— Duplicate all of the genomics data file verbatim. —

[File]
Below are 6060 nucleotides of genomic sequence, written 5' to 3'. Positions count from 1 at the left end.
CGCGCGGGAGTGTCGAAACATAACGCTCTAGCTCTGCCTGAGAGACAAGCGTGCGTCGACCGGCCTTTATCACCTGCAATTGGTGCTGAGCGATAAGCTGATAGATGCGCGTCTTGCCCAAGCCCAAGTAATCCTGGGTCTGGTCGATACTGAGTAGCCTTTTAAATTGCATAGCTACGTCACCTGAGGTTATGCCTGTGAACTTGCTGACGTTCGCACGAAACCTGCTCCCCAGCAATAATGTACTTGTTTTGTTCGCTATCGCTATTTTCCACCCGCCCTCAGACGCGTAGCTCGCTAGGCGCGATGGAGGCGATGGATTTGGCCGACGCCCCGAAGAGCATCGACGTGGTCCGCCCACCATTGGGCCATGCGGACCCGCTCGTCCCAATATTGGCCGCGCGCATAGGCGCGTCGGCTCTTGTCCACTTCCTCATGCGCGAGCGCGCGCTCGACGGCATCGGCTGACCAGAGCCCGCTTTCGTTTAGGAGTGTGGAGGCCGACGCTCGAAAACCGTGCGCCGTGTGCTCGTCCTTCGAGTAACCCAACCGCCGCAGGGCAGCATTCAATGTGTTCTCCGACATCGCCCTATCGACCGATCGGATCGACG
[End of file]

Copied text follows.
Below are 6060 nucleotides of genomic sequence, written 5' to 3'. Positions count from 1 at the left end.
CGCGCGGGAGTGTCGAAACATAACGCTCTAGCTCTGCCTGAGAGACAAGCGTGCGTCGACCGGCCTTTATCACCTGCAATTGGTGCTGAGCGATAAGCTGATAGATGCGCGTCTTGCCCAAGCCCAAGTAATCCTGGGTCTGGTCGATACTGAGTAGCCTTTTAAATTGCATAGCTACGTCACCTGAGGTTATGCCTGTGAACTTGCTGACGTTCGCACGAAACCTGCTCCCCAGCAATAATGTACTTGTTTTGTTCGCTATCGCTATTTTCCACCCGCCCTCAGACGCGTAGCTCGCTAGGCGCGATGGAGGCGATGGATTTGGCCGACGCCCCGAAGAGCATCGACGTGGTCCGCCCACCATTGGGCCATGCGGACCCGCTCGTCCCAATATTGGCCGCGCGCATAGGCGCGTCGGCTCTTGTCCACTTCCTCATGCGCGAGCGCGCGCTCGACGGCATCGGCTGACCAGAGCCCGCTTTCGTTTAGGAGTGTGGAGGCCGACGCTCGAAAACCGTGCGCCGTGTGCTCGTCCTTCGAGTAACCCAACCGCCGCAGGGCAGCATTCAATGTGTTCTCCGACATCGCCCTATCGACCGATCGGATCGACG